> Sending $10
> Sending $10

This is what happens here

As you saw, what looks like straightforward code can end up producing a huge problem (losing us money!) when executed concurrently. It is up to you to make your code thread-safe.

How to protect yourself

So how could we avoid such race conditions?
Simple, you can take the same approach as the Ruby Core team and introduce your own lock (kind of like the GIL), which would be a local lock on a block of code.
This is called a Mutex (Mutual Exclusion) and it helps you synchronize access to blocks of code, acting like a gatekeeper.

require 'thwait'

def send_money(amount)
  puts "Sending $#{amount}"
  sleep 1  # Simulate network call sending of money
end

lock = Mutex.new
threads = []
money_is_sent = false

2.times do
  th = Thread.new do
    lock.synchronize {
      unless money_is_sent
        send_money 10
        money_is_sent = true
      end  
    }
  end
  threads << th
end


ThWait.all_waits(*threads)

We define a Mutex and call the synchronize method. When we enter the block in the synchronize method, our mutex gets locked. If another thread tries to access code through lock.synchronize it will see that the lock is locked and pause until it is unlocked.

> enether$ ruby balling_on_a_budget.rb
> Sending $10

Be sure to note that lock.synchronize only prevents a thread from being interrupted by others wanting to execute code wrapped inside the same lock variable!
Creating two different locks will obviously not work.

2.times do
  Thread.new do
    Mutex.new.synchronize {
      unless money_is_sent
        send_money 10
        money_is_sent = true
      end
    }
  end
end
> enether$ ruby lock_city.rb
> Sending $10
> Sending $10

yeah, no way

Mutexes are not perfect

Now that we know about these locks, we need to pay attention to how we use them. They offer protection but there is also a possibility where that can backfire on you if not used correctly.
It is possible to end up in a so-called deadlock (sounds scary, doesn't it?). A deadlock is a situation where one thread that holds mutex A waits for a mutex B to be released but the thread that holds mutex B is waiting for mutex A.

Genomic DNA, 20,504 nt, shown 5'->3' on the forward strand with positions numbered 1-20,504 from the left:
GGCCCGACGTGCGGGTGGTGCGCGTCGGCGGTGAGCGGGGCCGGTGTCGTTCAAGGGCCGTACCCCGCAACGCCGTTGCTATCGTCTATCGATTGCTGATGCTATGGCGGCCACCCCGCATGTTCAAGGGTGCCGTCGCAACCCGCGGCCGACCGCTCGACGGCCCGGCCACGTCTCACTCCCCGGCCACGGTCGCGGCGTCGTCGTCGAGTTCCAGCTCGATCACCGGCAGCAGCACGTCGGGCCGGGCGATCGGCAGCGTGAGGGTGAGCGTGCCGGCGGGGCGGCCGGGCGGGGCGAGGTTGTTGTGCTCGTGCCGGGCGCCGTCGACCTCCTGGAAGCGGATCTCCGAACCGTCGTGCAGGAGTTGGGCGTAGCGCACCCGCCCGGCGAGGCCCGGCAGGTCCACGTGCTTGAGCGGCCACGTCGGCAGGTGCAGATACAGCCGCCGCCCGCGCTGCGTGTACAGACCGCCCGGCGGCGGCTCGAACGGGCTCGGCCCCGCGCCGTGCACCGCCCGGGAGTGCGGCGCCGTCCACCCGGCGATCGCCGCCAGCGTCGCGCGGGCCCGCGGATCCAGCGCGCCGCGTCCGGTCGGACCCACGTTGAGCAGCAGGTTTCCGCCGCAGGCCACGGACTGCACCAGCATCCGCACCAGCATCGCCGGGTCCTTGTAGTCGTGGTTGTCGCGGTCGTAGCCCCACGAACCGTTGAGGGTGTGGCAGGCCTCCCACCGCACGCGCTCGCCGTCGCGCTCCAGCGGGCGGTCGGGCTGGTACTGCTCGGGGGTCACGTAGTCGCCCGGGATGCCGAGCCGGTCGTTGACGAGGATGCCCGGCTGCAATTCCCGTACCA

require 'thread'
require 'thwait'

first_lock = Mutex.new
second_lock = Mutex.new

a = Thread.new {
  first_lock.synchronize {
    sleep 1  # essentially forces a context switch
    second_lock.synchronize {
      puts 'Locked #1 then #2'
    }
  }
}

b = Thread.new {
  second_lock.synchronize {
    sleep 1  # essentially forces a context switch
    first_lock.synchronize {
      puts 'Locked #2 then #1'
    }
  }
}

ThWait.all_waits(a, b)
> enether$ ruby dead_lock.rb
> /Users/enether/.rvm/rubies/ruby-2.4.1/lib/ruby/2.4.0/thwait.rb:112:in `pop': No live threads left. Deadlock? (fatal)


They are both holding what the other thread wants and waiting for what the other thread has.
Of course, this is a pretty specific example and there are not many cases in which you might use two mutexes in such a way, but it is essential to know about this pitfall.

Summary

We saw that regardless of the GIL you can still do tasks asynchronously (I/O and native libraries) and confirmed that it won't save you from your thread-unsafe code.
You learned about the most common pitfall - the check-then-act race condition, we introduced a way of handling the problem through our own little GIL-esque lock (Mutex) and we saw that even that can backfire.

I hope I've managed to showcase how tricky multithreaded programming can turn out to be and how it can introduce problems you would not consider programming synchronously.

Discussion

pic
Editor guide
Collapse
inkyov profile image
Martin Inkyov

Fucking killer article man, has been a pleasure working with you (: